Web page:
US statistics guru says Brazil is World Cup favourite
US statistician Nate Silver came to fame when he accurately predicted the results of the 2012 US presidential elections. Now he's crunched the football figures ahead of the World Cup in Brazil and claims the home team is poised to raise the trophy.
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Two years ago Silver infuriated US conservatives by consistently (and in the end, accurately) predicting that Barack Obama would win re-election in the 2012 presidential poll.
As the World Cup kicks off in the city of Sao Paulo this week, he risks enraging people on all sides of the political spectrum after throwing the weight of his mathematical prowess on the side of Brazil.
Silver, who initially made a name for himself by predicting baseball results, is not the only one predicting victory for Brazil. Indeed, bookies largely agree that Brazil, Argentina, Germany and Spain have the best chances of winning the tournament, with the host most likely to keep the trophy.
However, Silver says that Brazil’s chances of earning a sixth World Cup title are even better than many people think, and it may not be about which country has the best squad.
Location, location, location
Silver’s football forecast derives from a complicated maths equation that places high importance on home-field advantage, a factor he says looms large in the world of professional football. In a blog posted Monday, he drew attention to the fact Brazil has proven impossible to beat on its own turf in the past 12 years.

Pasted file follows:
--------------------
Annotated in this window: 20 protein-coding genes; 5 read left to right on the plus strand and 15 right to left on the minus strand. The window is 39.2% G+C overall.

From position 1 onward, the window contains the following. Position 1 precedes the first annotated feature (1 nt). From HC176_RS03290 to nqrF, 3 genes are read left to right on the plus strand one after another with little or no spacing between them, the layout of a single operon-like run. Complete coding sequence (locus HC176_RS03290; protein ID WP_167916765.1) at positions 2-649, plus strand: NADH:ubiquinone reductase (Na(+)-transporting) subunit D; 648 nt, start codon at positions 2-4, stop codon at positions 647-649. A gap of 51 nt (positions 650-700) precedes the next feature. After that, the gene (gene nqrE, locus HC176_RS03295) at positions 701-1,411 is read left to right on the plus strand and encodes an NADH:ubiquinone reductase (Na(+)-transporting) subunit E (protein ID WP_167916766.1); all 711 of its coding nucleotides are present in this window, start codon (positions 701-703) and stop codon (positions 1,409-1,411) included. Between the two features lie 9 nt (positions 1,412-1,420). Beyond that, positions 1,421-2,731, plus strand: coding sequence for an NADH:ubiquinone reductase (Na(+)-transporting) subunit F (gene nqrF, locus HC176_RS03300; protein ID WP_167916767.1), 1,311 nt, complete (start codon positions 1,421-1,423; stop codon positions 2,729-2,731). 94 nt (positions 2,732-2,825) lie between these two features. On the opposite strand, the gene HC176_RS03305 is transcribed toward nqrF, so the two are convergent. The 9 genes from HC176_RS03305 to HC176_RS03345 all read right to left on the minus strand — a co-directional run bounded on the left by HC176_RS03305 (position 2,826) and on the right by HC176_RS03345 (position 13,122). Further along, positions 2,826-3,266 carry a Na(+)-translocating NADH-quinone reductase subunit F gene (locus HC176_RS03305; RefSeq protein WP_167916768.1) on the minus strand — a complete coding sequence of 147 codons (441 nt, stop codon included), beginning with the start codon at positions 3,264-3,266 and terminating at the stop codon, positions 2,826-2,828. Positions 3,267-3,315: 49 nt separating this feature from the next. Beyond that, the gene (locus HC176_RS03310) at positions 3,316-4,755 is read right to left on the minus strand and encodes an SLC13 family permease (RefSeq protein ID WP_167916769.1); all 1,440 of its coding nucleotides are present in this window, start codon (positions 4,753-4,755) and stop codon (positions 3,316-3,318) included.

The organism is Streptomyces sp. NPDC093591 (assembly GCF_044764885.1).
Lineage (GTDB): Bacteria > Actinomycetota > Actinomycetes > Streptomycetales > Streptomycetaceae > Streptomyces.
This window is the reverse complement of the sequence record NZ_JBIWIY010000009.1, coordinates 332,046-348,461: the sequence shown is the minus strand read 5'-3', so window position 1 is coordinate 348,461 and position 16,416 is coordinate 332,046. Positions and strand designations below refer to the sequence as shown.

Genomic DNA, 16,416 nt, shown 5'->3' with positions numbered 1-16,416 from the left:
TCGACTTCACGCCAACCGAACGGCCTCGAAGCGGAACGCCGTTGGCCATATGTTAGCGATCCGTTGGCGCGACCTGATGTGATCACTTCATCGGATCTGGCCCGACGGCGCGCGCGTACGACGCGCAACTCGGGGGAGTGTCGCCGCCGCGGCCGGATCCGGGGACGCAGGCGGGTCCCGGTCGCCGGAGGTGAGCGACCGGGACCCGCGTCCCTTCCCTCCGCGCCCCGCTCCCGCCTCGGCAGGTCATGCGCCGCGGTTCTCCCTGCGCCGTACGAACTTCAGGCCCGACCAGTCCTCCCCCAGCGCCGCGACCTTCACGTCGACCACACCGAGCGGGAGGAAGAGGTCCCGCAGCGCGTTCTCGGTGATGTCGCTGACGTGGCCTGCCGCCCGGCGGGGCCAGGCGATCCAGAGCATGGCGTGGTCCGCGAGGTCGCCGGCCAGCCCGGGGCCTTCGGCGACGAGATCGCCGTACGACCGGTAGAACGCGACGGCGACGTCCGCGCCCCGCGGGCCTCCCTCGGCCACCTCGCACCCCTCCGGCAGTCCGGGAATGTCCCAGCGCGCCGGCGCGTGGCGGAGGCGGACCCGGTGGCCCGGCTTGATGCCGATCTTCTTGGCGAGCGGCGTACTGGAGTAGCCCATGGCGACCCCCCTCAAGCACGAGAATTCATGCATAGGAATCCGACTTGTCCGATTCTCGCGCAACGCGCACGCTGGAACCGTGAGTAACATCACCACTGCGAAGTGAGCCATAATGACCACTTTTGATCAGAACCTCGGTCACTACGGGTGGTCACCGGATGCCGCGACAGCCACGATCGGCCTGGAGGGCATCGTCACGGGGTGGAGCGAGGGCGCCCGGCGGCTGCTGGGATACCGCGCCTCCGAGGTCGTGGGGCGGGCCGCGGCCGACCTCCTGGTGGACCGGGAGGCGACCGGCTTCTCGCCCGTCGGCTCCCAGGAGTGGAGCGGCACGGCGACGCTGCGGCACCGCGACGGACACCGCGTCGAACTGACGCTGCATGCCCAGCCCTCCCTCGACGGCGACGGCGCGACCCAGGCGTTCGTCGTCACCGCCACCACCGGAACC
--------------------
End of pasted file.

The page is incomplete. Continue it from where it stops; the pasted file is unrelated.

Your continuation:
His estimates of home-field advantage are based on recent data, but decades of World Cup historical precedence could be in play.
“In World Cups in the Americas since 1950, South American teams have 39 wins, 21 losses and 15 draws in games played against teams from Europe. Indeed, no European team has ever won a World Cup played in the Americas.” Silver said.
As top-tier football clubs become more international, the location of a sports tournaments may play less of a role in predicting their outcome, and Silver said other factors contributed to making Brazil his frontrunner.
In the past four years Brazil has proven a daunting adversary in high-stakes games, compared with relatively unimportant friendly matches, chalking up six wins and zero losses during that period.
Room for surprises
Silver has also based his overall prediction on computing Brazil’s chances of victory against each of the teams it will face as it moves forward in the competition.
The samba squad has a 56 percent chance of reaching the final, and 45 percent chance of winning it, according to Silver. In comparison, the London-based Betfair website gives Brazil just 23.3 percent chance of winning the Cup.
Silver's other calculations may draw surprise and scorn from other corners of the globe. In general, European teams fare worse on Silver’s pre-Cup scorecard as compared to competing guesstimates.
For example, while they are both ranked in his top 10, France is granted a measly 3.7 percent chance of winning the Cup, and England only 1.8 percent chance of total victory. Italy, a World Cup champion in 2006, has just 0.5 percent chance of repeating the feat in 2014, according to Silver.
For those unhappy with Silver’s maths, there are of course other potential oracles to turn to.
Paul the octopus, who correctly predicted Spain’s World Cup victory in 2010, is now floating in Cephalopod heaven. But scientists in central China have announced they will use baby pandas to predict World Cup winners this time around.
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